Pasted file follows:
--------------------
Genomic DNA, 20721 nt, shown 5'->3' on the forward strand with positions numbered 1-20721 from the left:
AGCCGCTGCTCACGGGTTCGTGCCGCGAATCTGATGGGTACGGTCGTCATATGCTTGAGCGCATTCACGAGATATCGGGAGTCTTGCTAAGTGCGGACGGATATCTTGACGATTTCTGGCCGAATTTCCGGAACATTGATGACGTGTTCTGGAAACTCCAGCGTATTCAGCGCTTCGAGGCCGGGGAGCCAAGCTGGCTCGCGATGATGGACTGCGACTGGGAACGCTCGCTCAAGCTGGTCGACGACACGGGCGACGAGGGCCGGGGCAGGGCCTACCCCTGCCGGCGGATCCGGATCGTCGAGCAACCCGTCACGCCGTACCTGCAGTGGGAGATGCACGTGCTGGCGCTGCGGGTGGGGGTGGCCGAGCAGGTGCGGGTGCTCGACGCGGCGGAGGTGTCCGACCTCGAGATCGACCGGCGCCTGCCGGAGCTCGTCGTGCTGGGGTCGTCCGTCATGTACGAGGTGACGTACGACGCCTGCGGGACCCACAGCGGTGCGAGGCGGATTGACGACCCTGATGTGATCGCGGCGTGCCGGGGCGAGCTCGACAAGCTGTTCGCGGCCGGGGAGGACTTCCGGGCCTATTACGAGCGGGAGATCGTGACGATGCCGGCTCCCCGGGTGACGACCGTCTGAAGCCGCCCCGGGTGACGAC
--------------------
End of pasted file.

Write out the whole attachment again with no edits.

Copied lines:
Genomic DNA, 20721 nt, shown 5'->3' on the forward strand with positions numbered 1-20721 from the left:
AGCCGCTGCTCACGGGTTCGTGCCGCGAATCTGATGGGTACGGTCGTCATATGCTTGAGCGCATTCACGAGATATCGGGAGTCTTGCTAAGTGCGGACGGATATCTTGACGATTTCTGGCCGAATTTCCGGAACATTGATGACGTGTTCTGGAAACTCCAGCGTATTCAGCGCTTCGAGGCCGGGGAGCCAAGCTGGCTCGCGATGATGGACTGCGACTGGGAACGCTCGCTCAAGCTGGTCGACGACACGGGCGACGAGGGCCGGGGCAGGGCCTACCCCTGCCGGCGGATCCGGATCGTCGAGCAACCCGTCACGCCGTACCTGCAGTGGGAGATGCACGTGCTGGCGCTGCGGGTGGGGGTGGCCGAGCAGGTGCGGGTGCTCGACGCGGCGGAGGTGTCCGACCTCGAGATCGACCGGCGCCTGCCGGAGCTCGTCGTGCTGGGGTCGTCCGTCATGTACGAGGTGACGTACGACGCCTGCGGGACCCACAGCGGTGCGAGGCGGATTGACGACCCTGATGTGATCGCGGCGTGCCGGGGCGAGCTCGACAAGCTGTTCGCGGCCGGGGAGGACTTCCGGGCCTATTACGAGCGGGAGATCGTGACGATGCCGGCTCCCCGGGTGACGACCGTCTGAAGCCGCCCCGGGTGACGAC